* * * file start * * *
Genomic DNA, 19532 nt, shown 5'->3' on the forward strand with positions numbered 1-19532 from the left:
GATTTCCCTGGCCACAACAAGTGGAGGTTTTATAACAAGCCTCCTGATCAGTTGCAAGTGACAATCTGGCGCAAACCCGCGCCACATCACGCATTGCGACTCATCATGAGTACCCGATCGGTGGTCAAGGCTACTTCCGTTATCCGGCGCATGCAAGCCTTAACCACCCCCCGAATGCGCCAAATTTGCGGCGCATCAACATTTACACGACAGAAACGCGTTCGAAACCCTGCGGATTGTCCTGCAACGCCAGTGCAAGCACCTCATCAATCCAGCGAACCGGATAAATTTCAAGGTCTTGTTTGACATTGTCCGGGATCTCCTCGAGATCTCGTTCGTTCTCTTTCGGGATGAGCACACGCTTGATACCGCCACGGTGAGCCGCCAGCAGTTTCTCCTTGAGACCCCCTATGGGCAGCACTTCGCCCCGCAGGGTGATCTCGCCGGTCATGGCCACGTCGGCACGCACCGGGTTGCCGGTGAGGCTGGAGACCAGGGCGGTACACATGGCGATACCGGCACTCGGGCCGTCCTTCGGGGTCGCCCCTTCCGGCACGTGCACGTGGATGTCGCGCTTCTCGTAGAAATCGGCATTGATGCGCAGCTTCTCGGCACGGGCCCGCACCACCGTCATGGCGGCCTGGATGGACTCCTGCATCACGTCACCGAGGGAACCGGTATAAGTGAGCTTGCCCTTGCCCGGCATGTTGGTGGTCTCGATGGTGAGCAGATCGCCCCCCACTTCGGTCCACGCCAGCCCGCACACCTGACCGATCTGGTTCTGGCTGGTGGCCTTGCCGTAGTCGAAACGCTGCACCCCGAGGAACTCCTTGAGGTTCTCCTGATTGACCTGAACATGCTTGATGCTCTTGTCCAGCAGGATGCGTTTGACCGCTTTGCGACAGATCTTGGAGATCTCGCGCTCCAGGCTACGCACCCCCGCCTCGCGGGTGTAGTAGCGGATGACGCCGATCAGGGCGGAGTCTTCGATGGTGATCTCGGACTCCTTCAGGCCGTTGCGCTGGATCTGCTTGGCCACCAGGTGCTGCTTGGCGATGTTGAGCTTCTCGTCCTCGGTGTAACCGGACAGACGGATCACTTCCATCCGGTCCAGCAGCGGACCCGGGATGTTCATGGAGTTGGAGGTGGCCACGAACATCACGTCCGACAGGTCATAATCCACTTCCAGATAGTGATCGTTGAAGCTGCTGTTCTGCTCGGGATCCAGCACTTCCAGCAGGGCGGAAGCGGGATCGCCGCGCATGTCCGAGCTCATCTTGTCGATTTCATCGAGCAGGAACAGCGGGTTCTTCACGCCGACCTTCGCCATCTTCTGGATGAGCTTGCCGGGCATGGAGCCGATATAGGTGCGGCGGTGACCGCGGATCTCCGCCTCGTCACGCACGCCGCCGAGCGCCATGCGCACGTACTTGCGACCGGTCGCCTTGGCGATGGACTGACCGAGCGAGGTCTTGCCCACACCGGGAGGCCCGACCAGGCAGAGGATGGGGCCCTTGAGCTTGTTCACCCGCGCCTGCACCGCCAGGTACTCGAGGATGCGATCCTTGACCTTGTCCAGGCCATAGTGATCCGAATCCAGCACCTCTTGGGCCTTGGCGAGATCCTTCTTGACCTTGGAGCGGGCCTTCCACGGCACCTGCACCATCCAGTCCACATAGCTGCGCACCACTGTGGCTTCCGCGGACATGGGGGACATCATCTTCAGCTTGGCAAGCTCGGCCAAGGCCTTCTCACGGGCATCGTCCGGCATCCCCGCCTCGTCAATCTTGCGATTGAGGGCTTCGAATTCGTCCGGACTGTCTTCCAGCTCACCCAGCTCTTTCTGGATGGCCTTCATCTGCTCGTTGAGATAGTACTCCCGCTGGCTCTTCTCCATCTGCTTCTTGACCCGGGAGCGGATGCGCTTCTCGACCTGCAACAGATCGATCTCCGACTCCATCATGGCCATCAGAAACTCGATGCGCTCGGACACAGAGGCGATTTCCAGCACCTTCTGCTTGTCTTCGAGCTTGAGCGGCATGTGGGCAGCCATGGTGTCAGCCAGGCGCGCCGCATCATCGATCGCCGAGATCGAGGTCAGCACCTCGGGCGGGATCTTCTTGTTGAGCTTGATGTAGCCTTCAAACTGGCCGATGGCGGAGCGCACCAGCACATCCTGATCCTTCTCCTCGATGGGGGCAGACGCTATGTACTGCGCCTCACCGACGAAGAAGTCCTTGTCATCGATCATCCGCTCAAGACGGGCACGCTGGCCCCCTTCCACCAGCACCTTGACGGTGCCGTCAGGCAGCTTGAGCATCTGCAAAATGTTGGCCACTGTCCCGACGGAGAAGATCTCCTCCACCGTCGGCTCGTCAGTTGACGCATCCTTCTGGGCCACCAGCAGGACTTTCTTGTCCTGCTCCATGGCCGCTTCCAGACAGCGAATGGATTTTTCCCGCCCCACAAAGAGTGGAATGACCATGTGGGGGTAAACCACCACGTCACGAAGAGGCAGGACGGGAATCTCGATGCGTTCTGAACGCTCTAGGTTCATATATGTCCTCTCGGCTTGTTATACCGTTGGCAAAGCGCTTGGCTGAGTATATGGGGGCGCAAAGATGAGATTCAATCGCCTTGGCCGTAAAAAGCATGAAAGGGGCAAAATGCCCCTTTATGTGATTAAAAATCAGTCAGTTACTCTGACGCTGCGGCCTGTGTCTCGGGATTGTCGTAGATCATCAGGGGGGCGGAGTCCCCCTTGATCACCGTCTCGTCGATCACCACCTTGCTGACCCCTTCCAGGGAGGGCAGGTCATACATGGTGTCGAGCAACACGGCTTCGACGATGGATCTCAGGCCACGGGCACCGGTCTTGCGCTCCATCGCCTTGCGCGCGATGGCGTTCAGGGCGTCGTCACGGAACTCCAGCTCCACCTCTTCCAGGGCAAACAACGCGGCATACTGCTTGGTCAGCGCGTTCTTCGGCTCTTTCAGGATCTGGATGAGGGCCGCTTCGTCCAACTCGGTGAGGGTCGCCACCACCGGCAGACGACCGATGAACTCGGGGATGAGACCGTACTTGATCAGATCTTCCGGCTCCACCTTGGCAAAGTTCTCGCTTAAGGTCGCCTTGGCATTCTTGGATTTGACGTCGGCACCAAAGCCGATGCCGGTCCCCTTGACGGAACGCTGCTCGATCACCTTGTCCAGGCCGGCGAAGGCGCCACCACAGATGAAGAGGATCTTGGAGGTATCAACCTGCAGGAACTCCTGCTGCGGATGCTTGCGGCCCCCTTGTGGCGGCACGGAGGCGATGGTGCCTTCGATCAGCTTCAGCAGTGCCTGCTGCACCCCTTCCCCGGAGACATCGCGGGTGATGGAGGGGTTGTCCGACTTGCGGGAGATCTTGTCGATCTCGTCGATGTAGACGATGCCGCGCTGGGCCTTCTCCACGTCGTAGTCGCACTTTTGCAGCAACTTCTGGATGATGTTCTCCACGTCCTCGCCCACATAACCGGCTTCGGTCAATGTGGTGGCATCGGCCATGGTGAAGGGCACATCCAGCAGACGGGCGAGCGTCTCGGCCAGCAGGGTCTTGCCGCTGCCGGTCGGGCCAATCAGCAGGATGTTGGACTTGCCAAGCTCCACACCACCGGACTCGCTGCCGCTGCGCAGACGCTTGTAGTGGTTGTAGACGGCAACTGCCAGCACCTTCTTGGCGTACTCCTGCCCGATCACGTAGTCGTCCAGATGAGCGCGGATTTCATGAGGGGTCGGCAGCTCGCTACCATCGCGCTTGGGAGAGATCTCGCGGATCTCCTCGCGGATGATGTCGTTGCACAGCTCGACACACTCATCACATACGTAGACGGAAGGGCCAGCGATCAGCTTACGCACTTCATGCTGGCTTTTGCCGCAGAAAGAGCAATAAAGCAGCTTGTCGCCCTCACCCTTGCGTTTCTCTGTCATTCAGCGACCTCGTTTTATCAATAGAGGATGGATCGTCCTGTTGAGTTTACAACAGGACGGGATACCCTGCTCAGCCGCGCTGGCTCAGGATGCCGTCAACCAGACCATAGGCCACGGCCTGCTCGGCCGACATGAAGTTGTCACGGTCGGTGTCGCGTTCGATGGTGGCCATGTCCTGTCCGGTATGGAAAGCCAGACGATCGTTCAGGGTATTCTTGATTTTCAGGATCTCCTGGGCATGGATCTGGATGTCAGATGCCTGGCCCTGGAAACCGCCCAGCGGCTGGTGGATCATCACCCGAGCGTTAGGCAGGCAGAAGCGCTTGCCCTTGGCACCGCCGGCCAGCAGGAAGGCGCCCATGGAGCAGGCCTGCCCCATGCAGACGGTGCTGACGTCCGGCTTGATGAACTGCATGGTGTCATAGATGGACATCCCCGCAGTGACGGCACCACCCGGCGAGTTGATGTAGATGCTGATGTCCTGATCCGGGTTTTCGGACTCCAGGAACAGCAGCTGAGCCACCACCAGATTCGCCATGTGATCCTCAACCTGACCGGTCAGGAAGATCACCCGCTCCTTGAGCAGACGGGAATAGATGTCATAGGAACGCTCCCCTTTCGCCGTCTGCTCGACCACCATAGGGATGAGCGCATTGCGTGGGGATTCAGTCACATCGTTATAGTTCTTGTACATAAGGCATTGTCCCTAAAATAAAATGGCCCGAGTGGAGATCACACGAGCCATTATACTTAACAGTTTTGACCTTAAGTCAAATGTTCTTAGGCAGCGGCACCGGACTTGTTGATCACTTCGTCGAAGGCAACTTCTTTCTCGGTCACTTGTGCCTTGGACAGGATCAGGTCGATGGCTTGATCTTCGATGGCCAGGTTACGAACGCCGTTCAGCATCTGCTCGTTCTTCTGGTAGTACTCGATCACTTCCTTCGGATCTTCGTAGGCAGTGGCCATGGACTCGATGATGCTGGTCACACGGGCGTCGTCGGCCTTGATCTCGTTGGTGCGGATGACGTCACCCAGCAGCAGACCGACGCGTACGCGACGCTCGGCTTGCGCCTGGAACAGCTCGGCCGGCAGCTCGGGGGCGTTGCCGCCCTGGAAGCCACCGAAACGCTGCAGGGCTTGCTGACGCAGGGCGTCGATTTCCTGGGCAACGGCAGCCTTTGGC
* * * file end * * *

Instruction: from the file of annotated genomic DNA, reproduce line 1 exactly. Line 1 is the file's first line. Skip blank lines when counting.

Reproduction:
Genomic DNA, 19532 nt, shown 5'->3' on the forward strand with positions numbered 1-19532 from the left: